Working On My “Elevator Pitch”

If you’re not a writer, you might think of an elevator pitch as a person’s thirty second attempt–while in an elevator–to sell something. Themselves, a product, a TV show. An exec (or an agent, to put this back into writer-speak) may say, “You have thirty seconds. Go.”

I have been honing my elevator pitch for just this type of moment. (Since I can’t drive, I can’t get to a ton of writer conferences, so I need to rely on queries and any sort of networking I can do.) Those of you who either know me in real life, or read this blog and so know me virtually, will probably also know that I am attempting, with all I have, to sell my book, my labor of love for the past ten years. Recently, said piece underwent a title change. It is now called “Two Lessons For Terrence McDonald.” I love and believe in it with all my heart.

If you’ll indulge me for just a moment, I will share with you my elevator pitch. Here goes.

“When a middle-aged man dies unexpectedly, he must discover the two major lessons in his life. If he fails, he will not be permitted into Heaven and will never see his family again.”

What do you think, reader? I am genuinely interested in your opinions.

There’s a lot more to this book, but if I were going to distill it down to its barest bones… there you have it!

On a slightly different note, as I sign off, today, May 3rd, marks fourteen years since the passing of my beloved grandfather, Papa Dick. To him I say, “You always encouraged me. you never told me I wasn’t good enough, and when you’d hear something like that from me, you called me out on it. I am hopeful that, somewhere up above, you’re watching, and that you’re working just as hard as I am to find my beloved book a home. I love you, Pop. Forever and always,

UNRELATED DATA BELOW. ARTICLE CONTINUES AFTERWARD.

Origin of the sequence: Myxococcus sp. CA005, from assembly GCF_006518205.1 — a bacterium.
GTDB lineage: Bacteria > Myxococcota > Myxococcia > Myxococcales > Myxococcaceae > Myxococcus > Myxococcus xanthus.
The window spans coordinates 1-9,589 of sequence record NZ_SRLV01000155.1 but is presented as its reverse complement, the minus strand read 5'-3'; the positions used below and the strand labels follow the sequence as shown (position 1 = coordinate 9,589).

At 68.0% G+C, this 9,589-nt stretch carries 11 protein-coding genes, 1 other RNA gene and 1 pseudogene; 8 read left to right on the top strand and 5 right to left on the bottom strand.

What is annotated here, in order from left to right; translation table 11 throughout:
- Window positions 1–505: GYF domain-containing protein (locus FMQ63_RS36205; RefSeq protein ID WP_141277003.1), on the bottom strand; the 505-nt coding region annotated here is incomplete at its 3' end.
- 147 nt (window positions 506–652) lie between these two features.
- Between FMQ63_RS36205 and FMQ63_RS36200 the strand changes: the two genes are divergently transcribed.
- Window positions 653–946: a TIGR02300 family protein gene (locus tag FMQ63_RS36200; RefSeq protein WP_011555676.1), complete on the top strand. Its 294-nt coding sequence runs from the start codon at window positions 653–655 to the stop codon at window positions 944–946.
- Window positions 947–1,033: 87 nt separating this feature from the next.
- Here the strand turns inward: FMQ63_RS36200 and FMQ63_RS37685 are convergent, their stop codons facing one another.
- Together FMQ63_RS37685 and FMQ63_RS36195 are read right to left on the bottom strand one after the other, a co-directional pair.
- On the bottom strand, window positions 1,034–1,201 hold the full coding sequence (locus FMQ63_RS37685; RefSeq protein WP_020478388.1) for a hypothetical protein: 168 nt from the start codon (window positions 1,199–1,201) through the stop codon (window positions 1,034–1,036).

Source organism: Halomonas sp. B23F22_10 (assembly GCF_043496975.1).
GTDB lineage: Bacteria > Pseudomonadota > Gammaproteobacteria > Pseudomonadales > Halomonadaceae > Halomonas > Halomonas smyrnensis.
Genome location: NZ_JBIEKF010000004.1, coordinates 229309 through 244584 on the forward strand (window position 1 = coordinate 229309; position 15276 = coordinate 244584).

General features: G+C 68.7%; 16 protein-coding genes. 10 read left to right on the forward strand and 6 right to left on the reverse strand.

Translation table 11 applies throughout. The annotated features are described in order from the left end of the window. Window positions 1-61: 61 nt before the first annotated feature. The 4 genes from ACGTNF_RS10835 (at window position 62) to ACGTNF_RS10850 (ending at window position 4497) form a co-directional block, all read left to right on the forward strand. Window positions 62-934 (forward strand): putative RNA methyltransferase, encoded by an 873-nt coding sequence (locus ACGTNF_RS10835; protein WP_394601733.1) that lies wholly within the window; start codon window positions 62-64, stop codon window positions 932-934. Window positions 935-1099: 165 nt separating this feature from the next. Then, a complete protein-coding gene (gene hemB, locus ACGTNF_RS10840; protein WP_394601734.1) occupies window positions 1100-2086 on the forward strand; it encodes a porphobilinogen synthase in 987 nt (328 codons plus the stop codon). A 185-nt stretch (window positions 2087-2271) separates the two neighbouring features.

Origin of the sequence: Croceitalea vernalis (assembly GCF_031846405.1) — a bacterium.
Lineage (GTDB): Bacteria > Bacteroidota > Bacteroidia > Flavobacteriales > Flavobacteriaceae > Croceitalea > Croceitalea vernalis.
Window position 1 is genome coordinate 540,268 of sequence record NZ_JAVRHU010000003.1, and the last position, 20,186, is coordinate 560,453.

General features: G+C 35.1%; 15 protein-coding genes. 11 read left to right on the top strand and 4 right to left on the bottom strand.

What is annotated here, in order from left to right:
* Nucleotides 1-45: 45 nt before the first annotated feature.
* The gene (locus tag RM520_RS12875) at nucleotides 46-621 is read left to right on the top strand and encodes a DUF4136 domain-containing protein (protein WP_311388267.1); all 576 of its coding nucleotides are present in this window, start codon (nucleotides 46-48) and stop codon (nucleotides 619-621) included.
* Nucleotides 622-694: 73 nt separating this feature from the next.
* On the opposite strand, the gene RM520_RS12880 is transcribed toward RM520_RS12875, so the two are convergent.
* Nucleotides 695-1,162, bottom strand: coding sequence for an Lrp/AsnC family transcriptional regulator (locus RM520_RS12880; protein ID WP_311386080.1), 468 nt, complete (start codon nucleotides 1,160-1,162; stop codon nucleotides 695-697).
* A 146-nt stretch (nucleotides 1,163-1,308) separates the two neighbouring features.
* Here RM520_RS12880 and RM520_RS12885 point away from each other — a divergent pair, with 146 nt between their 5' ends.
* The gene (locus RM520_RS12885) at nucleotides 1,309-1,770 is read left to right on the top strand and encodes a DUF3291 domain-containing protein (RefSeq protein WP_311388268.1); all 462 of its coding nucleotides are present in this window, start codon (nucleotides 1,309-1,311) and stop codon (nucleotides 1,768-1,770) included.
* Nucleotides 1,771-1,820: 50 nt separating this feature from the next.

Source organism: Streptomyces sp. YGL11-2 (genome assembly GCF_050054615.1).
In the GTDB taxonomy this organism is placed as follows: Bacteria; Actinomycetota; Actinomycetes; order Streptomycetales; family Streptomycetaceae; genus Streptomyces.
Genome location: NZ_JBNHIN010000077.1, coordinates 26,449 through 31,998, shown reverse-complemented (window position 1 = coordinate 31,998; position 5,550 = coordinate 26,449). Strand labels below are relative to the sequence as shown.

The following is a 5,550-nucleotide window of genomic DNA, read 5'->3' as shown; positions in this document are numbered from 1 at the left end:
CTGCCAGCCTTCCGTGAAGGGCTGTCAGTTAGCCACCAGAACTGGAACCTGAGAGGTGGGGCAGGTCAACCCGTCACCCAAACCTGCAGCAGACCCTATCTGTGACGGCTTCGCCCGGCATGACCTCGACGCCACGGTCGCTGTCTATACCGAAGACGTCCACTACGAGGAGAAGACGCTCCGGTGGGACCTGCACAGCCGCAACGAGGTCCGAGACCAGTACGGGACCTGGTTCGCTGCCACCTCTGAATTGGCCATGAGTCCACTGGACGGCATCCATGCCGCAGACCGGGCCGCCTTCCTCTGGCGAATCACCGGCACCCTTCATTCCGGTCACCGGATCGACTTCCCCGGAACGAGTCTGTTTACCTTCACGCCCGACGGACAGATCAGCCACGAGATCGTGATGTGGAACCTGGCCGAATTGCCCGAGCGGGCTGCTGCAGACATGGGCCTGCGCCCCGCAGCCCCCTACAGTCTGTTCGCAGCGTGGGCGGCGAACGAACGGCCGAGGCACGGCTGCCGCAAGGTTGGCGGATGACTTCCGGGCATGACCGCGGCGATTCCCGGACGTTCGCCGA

Your writer and your proud grandson.”

Derek

A New Project

As a writer, one of the things that can really get my heart pumping, my creative juices flowing, is the knowledge that I am at work on a new project. Something I really believe in that, if done well, could be a wonderful piece. Probably a short story, though it could stretch to novella-length.

Yet, I’m not going to lie. Lingering doubts remain. Can I see this thing through? Do I have the talent?

On days like this, I find myself relying on the words of those who came before me. My grandfather, or Papa, once turned to my brother and said, “You’re my actor.” He looked at me next and said, “You’re my writer.”

We smiled. We believed him, and we were determined to prove him right. I got right to it, inspired, and churned out a poem and a short story that very Easter; his last.

Whatever doubts I may feel trying to overwhelm me at times–and they’re much more prominent than I’d like to admit–I will keep going. I will have faith that my writing, my talent, my belief in myself, and my constant desire to get better will see me through.

I am his writer. I hear you, Pop. That phrase of his has more pull over me than any naysayer, any rejection note, be they written on literary agency stationary or pumped out through an automated e-mail program.